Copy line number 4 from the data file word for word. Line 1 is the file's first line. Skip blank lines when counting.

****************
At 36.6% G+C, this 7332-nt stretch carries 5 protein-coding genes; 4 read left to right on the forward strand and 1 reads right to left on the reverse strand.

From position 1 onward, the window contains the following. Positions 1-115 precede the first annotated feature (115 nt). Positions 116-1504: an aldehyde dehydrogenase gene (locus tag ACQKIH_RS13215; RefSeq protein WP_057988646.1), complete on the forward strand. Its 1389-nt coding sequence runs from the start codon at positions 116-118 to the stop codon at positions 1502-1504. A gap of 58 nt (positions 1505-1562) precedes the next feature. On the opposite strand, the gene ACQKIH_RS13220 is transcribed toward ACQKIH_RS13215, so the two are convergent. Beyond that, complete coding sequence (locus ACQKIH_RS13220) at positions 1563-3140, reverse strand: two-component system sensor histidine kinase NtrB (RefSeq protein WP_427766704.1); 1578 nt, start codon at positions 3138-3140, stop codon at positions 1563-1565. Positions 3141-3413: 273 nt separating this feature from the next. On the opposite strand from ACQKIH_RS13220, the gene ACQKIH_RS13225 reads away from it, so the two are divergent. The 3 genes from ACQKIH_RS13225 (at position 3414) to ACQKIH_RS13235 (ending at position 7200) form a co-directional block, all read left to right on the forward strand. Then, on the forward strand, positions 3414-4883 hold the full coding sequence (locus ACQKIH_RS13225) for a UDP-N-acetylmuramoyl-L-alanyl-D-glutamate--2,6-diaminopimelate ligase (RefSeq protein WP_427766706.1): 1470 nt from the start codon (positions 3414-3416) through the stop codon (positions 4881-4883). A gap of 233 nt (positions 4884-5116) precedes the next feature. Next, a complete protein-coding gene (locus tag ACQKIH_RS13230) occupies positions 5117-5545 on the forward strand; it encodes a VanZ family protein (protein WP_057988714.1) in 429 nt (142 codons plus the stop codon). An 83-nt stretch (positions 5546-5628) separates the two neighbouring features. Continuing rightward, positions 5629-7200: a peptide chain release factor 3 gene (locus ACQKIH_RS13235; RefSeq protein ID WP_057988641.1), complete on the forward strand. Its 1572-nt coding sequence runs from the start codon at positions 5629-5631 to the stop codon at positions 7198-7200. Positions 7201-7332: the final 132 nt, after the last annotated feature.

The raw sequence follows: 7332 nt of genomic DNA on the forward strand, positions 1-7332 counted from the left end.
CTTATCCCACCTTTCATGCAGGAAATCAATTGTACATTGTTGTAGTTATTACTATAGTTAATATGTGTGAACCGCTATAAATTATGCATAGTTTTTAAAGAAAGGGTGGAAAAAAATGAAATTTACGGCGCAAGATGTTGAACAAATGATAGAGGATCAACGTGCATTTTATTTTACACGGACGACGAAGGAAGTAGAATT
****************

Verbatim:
CTTATCCCACCTTTCATGCAGGAAATCAATTGTACATTGTTGTAGTTATTACTATAGTTAATATGTGTGAACCGCTATAAATTATGCATAGTTTTTAAAGAAAGGGTGGAAAAAAATGAAATTTACGGCGCAAGATGTTGAACAAATGATAGAGGATCAACGTGCATTTTATTTTACACGGACGACGAAGGAAGTAGAATT